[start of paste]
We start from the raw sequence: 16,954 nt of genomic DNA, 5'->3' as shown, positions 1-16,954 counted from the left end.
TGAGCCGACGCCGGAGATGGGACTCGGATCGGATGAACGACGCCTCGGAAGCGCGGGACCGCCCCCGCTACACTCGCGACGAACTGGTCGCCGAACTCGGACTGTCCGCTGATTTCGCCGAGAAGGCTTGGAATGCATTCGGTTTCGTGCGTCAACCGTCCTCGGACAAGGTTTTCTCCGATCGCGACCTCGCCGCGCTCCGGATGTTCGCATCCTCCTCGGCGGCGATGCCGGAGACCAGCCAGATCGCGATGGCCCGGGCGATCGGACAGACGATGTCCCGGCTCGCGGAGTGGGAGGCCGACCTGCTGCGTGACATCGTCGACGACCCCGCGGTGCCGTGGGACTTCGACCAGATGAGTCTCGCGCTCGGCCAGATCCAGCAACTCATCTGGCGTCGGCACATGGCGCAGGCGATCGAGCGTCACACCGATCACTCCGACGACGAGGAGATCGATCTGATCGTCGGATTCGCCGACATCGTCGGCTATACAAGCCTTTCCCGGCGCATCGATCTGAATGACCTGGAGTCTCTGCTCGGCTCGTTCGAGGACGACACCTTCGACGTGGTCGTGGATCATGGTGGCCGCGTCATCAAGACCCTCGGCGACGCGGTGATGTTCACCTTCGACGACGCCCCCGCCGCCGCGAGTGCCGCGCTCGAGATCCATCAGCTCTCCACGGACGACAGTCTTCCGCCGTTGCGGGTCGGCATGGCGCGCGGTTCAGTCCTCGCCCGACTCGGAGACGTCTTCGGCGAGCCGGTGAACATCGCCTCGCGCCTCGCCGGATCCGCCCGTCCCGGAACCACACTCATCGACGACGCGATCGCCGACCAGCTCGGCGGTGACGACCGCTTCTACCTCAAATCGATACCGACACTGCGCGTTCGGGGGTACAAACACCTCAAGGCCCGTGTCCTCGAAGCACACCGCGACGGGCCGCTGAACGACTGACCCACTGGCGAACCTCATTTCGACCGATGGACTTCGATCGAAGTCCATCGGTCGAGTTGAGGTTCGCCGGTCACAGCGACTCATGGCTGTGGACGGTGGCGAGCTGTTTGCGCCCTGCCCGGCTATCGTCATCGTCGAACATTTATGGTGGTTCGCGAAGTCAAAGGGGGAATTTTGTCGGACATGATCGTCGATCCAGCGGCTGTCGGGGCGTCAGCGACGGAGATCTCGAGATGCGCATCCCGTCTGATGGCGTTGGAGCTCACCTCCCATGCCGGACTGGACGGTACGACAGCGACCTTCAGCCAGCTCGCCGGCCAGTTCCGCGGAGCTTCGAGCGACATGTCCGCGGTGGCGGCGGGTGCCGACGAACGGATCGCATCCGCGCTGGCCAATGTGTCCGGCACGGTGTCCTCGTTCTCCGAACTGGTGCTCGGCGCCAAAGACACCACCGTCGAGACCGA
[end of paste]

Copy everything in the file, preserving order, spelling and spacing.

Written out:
We start from the raw sequence: 16,954 nt of genomic DNA, 5'->3' as shown, positions 1-16,954 counted from the left end.
TGAGCCGACGCCGGAGATGGGACTCGGATCGGATGAACGACGCCTCGGAAGCGCGGGACCGCCCCCGCTACACTCGCGACGAACTGGTCGCCGAACTCGGACTGTCCGCTGATTTCGCCGAGAAGGCTTGGAATGCATTCGGTTTCGTGCGTCAACCGTCCTCGGACAAGGTTTTCTCCGATCGCGACCTCGCCGCGCTCCGGATGTTCGCATCCTCCTCGGCGGCGATGCCGGAGACCAGCCAGATCGCGATGGCCCGGGCGATCGGACAGACGATGTCCCGGCTCGCGGAGTGGGAGGCCGACCTGCTGCGTGACATCGTCGACGACCCCGCGGTGCCGTGGGACTTCGACCAGATGAGTCTCGCGCTCGGCCAGATCCAGCAACTCATCTGGCGTCGGCACATGGCGCAGGCGATCGAGCGTCACACCGATCACTCCGACGACGAGGAGATCGATCTGATCGTCGGATTCGCCGACATCGTCGGCTATACAAGCCTTTCCCGGCGCATCGATCTGAATGACCTGGAGTCTCTGCTCGGCTCGTTCGAGGACGACACCTTCGACGTGGTCGTGGATCATGGTGGCCGCGTCATCAAGACCCTCGGCGACGCGGTGATGTTCACCTTCGACGACGCCCCCGCCGCCGCGAGTGCCGCGCTCGAGATCCATCAGCTCTCCACGGACGACAGTCTTCCGCCGTTGCGGGTCGGCATGGCGCGCGGTTCAGTCCTCGCCCGACTCGGAGACGTCTTCGGCGAGCCGGTGAACATCGCCTCGCGCCTCGCCGGATCCGCCCGTCCCGGAACCACACTCATCGACGACGCGATCGCCGACCAGCTCGGCGGTGACGACCGCTTCTACCTCAAATCGATACCGACACTGCGCGTTCGGGGGTACAAACACCTCAAGGCCCGTGTCCTCGAAGCACACCGCGACGGGCCGCTGAACGACTGACCCACTGGCGAACCTCATTTCGACCGATGGACTTCGATCGAAGTCCATCGGTCGAGTTGAGGTTCGCCGGTCACAGCGACTCATGGCTGTGGACGGTGGCGAGCTGTTTGCGCCCTGCCCGGCTATCGTCATCGTCGAACATTTATGGTGGTTCGCGAAGTCAAAGGGGGAATTTTGTCGGACATGATCGTCGATCCAGCGGCTGTCGGGGCGTCAGCGACGGAGATCTCGAGATGCGCATCCCGTCTGATGGCGTTGGAGCTCACCTCCCATGCCGGACTGGACGGTACGACAGCGACCTTCAGCCAGCTCGCCGGCCAGTTCCGCGGAGCTTCGAGCGACATGTCCGCGGTGGCGGCGGGTGCCGACGAACGGATCGCATCCGCGCTGGCCAATGTGTCCGGCACGGTGTCCTCGTTCTCCGAACTGGTGCTCGGCGCCAAAGACACCACCGTCGAGACCGA